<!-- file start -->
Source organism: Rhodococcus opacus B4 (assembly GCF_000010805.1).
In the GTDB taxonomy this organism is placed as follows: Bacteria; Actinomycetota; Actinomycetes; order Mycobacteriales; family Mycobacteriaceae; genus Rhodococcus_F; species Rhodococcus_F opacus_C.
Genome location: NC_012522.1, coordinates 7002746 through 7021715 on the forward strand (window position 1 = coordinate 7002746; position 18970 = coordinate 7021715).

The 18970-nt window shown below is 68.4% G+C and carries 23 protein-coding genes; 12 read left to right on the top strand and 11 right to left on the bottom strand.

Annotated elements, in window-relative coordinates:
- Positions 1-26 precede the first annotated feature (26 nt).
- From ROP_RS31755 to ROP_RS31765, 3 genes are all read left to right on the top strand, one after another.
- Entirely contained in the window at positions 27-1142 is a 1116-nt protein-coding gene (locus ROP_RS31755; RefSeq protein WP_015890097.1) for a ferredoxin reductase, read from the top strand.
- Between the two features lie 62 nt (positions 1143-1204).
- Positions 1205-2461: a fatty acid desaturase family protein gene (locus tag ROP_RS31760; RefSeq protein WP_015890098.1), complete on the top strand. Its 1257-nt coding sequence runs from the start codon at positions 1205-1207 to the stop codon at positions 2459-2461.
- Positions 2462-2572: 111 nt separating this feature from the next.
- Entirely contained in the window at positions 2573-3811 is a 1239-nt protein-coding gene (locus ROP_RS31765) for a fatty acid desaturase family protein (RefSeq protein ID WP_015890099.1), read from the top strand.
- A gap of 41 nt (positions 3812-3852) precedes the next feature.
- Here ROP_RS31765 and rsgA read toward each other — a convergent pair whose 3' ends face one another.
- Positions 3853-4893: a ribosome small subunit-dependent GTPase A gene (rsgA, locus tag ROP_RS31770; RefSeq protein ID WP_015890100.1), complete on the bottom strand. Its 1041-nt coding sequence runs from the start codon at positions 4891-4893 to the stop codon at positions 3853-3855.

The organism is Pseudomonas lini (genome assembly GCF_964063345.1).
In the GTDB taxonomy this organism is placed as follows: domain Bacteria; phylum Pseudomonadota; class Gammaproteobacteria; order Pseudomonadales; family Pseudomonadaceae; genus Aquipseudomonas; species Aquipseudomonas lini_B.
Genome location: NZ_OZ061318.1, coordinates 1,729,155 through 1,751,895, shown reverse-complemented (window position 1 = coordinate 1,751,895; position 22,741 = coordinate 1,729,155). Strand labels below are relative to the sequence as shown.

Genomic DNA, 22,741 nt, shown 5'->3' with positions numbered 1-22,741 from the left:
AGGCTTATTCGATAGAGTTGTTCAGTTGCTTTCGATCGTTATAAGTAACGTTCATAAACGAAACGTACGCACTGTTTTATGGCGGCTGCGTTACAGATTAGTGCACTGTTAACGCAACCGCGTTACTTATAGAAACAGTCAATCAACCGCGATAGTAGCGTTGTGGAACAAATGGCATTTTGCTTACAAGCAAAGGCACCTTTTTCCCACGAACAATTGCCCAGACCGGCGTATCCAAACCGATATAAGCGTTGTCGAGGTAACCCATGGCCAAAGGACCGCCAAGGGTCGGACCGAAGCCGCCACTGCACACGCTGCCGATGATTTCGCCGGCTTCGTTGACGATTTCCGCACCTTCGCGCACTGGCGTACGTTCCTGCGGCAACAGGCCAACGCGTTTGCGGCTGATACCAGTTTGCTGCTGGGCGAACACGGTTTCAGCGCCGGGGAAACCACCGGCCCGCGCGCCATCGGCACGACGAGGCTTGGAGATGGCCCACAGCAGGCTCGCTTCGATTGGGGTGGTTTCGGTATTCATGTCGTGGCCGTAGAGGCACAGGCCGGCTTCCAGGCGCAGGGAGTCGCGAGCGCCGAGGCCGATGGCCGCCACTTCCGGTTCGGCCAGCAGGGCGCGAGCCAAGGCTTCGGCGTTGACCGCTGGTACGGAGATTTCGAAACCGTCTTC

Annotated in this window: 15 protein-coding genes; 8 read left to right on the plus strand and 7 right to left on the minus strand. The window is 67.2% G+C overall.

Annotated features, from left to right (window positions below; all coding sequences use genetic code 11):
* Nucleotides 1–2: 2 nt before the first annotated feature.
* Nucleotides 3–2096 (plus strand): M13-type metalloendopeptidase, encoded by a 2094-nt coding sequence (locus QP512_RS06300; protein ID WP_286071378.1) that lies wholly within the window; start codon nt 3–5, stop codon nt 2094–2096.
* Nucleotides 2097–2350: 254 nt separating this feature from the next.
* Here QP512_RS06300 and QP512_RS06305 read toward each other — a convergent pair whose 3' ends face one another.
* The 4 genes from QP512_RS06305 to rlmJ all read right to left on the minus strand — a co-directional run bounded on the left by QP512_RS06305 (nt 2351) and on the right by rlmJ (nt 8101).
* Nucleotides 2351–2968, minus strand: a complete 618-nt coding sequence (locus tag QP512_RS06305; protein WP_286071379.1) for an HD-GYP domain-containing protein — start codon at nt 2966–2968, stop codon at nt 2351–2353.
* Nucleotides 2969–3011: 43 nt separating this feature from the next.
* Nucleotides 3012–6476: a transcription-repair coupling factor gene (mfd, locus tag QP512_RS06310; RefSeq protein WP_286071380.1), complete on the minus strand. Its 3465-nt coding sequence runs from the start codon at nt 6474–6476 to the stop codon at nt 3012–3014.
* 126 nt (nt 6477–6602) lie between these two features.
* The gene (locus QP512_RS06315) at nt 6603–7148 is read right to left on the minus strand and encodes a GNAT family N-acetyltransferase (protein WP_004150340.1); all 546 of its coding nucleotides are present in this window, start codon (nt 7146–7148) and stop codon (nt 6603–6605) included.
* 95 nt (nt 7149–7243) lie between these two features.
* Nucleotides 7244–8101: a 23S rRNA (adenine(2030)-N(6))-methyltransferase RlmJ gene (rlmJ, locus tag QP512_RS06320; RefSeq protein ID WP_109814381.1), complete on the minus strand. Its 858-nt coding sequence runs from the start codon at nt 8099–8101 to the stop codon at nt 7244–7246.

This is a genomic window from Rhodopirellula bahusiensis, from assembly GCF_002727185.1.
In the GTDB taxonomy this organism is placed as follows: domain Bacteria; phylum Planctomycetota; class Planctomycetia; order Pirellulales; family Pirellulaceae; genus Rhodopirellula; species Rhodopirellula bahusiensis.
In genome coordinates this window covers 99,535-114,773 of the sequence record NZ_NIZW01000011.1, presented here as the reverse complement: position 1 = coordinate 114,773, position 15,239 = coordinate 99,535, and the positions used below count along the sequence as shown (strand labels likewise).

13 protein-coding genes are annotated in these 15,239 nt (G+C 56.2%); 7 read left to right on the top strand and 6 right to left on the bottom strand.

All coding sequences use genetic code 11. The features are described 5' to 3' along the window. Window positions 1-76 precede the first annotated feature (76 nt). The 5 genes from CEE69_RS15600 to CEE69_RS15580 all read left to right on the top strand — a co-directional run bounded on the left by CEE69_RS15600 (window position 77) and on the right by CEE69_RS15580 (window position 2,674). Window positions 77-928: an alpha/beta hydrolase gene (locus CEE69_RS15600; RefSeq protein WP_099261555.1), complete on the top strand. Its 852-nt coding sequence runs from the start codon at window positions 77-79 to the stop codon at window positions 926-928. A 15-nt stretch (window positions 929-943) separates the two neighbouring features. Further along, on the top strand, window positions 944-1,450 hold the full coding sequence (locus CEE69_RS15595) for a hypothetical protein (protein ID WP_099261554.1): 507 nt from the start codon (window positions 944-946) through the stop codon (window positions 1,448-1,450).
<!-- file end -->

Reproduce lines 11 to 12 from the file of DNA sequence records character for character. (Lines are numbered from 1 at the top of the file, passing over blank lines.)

- Positions 2462-2572: 111 nt separating this feature from the next.
- Entirely contained in the window at positions 2573-3811 is a 1239-nt protein-coding gene (locus ROP_RS31765) for a fatty acid desaturase family protein (RefSeq protein ID WP_015890099.1), read from the top strand.